Finding Out What You Want to Do
Colin Son -- I’m a fourth year student in the United States trying to get into a residency for next year. The interview trail is going reasonably well. I’ve managed to avoid being "pimped" on clinical questions and have been faced with only a few "difficult" questions -- the latter being those that exist merely to test your reaction under stress and your ability to think on your feet.
For the most part, my interviews have been congenial if not down right fun. And they should be that way as far as I’m concerned. I’m still not quite clear what a program truly gets when a faculty member makes an interview a minefield. This is a two way street, with the residencies evaluating the students and the students doing the same in turn. As one fellow interviewee said on the trail, "Heck, if they make the interview a pain… I won’t rank’em very high."
It is a little wearing answering the same questions over and over. One of the most difficult things is actually asking questions of your interviewers with some sincerity. And yet over and over, you ask the same questions of different faculty just to make it appear as if you have an interest and just to keep the conversation going. I’ll admit though, at times it is good to compare different people’s answers to the same question. I’ve found I’m running into a groove where I ask the same three or four questions at every interview, unless there is something really specific to the faculty or the program that hasn’t been addressed.
I’m sure the faculty get the same faraway glint in their eyes as the interview season drags on. So many applicants must look the same on paper, must give the same answers to the same questions, must have the same suits. But I’ll give myself some credit; my application has some unusual elements. Notable is my considerable political and health care policy experience and, maybe an even bigger conversation jumpstart, my time in film school. If nothing else, it allows me and my interviewers to talk about something different.
I’m also trying to keep my answers to typical questions lively and interesting. For example, I’ve been giving a lot of thought to the question that keeps popping up: "What would you do if you couldn’t be a physician?"
Here is what I have so far:
I’m a writer at heart. If I had had the stamina to wait tables for five years, trying to break into the industry, I may never have even discovered my love of medicine. The ideal situation would be to make it as a writer, not limiting myself to just film and television, and then be able to pick and choose my own work to get behind the camera and direct. The beautiful thing about writing is you can do it from anywhere. I would love to be a world traveler. I wish I was writing at some Dublin pub right now.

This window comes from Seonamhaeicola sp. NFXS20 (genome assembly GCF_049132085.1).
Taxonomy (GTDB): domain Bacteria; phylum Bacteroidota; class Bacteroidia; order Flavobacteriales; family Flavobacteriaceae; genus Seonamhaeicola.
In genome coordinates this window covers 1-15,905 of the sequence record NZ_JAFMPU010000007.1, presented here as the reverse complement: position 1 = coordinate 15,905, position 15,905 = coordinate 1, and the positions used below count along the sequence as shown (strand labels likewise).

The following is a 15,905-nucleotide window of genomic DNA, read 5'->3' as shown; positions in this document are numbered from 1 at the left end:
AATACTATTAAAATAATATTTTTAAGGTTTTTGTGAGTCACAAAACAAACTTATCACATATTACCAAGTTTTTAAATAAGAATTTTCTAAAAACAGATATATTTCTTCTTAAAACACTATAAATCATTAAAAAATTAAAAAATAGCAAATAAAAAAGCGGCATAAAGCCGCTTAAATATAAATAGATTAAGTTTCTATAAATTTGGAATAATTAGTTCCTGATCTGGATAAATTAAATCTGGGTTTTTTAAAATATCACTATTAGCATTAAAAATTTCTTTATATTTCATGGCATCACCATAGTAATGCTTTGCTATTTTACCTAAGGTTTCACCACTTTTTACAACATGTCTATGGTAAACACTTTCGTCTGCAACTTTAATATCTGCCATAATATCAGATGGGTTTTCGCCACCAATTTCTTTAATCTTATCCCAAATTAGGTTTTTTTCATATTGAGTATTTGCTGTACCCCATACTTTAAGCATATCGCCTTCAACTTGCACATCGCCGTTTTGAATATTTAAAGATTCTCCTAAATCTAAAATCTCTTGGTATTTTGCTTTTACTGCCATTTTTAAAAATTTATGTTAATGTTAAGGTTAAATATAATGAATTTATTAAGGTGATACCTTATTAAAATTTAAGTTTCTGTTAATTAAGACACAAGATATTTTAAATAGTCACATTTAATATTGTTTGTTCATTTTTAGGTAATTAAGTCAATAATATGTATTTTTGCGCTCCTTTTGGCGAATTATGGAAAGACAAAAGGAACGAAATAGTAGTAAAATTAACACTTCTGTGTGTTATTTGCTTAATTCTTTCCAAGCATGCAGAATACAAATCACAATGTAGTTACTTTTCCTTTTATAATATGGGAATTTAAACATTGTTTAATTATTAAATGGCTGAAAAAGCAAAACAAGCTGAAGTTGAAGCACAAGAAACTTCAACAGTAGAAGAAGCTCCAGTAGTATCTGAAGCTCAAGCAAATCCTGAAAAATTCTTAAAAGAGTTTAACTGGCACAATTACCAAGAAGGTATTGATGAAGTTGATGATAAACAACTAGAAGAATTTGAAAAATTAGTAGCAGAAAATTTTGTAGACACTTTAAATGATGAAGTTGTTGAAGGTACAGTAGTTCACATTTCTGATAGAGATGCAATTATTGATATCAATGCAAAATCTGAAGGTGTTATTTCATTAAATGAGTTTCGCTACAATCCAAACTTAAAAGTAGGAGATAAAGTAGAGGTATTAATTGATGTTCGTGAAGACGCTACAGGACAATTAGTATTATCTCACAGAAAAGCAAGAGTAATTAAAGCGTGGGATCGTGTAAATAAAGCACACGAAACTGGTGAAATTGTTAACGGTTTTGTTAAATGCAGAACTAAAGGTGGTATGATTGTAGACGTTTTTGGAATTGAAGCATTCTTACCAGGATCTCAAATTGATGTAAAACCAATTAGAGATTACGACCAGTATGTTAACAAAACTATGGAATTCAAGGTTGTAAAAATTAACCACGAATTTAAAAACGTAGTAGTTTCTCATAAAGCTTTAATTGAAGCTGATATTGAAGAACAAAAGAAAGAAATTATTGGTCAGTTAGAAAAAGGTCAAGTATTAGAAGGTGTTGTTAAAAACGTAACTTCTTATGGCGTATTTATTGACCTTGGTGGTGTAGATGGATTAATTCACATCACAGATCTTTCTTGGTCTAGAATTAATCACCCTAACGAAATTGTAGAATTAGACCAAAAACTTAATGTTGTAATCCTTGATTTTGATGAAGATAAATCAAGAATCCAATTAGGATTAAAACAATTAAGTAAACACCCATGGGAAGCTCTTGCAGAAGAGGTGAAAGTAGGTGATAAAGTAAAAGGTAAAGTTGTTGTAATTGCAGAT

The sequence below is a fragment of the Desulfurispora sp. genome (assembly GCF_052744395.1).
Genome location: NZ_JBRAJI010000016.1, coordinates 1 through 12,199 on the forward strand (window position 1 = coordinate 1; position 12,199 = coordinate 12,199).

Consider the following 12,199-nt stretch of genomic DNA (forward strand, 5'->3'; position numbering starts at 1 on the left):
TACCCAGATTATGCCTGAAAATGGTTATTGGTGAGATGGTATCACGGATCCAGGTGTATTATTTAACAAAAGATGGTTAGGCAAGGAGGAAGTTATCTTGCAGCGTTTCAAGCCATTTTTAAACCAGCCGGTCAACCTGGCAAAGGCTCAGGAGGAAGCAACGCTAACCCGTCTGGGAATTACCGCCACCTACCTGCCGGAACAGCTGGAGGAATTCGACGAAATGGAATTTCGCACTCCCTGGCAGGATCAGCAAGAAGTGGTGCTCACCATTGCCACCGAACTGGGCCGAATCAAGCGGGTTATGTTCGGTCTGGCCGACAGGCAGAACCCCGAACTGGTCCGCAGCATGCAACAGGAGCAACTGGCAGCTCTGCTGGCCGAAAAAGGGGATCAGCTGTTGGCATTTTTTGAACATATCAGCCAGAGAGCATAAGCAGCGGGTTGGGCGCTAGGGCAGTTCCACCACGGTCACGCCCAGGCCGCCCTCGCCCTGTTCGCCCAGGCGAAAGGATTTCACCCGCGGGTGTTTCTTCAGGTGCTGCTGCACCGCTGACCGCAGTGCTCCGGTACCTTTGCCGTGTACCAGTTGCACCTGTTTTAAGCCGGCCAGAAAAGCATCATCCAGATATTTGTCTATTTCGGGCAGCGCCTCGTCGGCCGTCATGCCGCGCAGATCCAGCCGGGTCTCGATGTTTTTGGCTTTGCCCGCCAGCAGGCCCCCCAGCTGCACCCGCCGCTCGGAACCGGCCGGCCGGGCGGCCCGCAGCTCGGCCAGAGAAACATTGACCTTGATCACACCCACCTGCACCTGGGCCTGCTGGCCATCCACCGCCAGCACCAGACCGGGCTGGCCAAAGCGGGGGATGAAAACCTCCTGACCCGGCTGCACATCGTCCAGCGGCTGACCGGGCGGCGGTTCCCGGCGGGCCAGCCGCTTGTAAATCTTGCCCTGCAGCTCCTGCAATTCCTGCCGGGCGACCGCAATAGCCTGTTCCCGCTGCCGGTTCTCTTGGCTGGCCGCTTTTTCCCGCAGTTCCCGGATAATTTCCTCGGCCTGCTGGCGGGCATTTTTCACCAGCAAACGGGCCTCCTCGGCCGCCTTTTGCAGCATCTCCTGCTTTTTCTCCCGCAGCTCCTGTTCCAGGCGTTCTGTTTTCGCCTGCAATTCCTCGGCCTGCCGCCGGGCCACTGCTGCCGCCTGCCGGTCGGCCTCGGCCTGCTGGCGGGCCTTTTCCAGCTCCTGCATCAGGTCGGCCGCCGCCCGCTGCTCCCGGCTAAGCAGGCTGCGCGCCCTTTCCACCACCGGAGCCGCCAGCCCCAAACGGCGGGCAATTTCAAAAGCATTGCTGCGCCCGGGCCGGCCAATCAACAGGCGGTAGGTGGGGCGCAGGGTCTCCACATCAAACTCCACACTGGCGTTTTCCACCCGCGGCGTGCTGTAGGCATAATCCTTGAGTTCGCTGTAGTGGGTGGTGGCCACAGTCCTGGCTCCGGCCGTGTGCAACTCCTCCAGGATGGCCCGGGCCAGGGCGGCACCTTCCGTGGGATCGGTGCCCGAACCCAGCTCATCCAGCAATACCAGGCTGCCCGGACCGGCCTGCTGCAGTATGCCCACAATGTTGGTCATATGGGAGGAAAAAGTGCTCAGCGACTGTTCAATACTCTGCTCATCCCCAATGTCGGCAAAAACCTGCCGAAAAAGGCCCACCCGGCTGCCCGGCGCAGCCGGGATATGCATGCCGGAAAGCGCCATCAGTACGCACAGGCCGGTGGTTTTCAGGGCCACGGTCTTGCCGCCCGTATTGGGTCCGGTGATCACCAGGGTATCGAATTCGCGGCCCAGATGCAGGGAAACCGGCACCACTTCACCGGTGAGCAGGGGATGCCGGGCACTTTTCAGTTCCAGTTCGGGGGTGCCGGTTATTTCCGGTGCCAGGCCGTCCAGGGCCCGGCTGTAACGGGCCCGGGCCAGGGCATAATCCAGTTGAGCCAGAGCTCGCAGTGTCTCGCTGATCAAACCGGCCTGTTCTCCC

2. Poker Player
A gambler is just what patients want in their surgeon. What can I say though, I love the card table. At least I’m not a craps player. There is some talent with a good game of hold’em. In fact, poker rewards some qualities you would want in a physician -- especially in a surgeon and more especially in a neurosurgeon. Despite what you see on edited televised tournaments, poker is often a game of considerable patience. A fine quality when a brain surgeon is spending eight hours delicately taking out a tumor. Poker also requires considerable nerves, which might not be a bad thing in the operating room. Amongst the best players it also requires an ability to remain calm; to take a “bad beat” as they say without going “on tilt.” I imagine that is what I would want of my surgeon, when something doesn’t go right in surgery.
3. King of England
I’ve got to throw something a little eccentric on the list. But seriously, to be part of one of the most storied families in the world would be an interesting experience. The thing that makes it attractive is to be able to live the lifestyle of the royal family while being able to devote your entire live to civic causes. No one doubts that Prince Charles, whatever you think of him personally, has raised the profile of key world issues. And the Princess, rest her soul, was a great humanitarian.
4. Ski Instructor
I have never met anyone with any skill on the slopes who didn’t dream of being able to fund their life by being a ski instructor. Granted, I imagine that teaching people to ski can get frustrating at times. The ideal situation would be to get paid for simply heading down the slopes yourself. Maybe instead of an instructor I could be a rescue skier or something like that, and help injured skiers down off the mountain. The important thing is to be on the mountain and be skiing. However it works, it is a dream job of mine.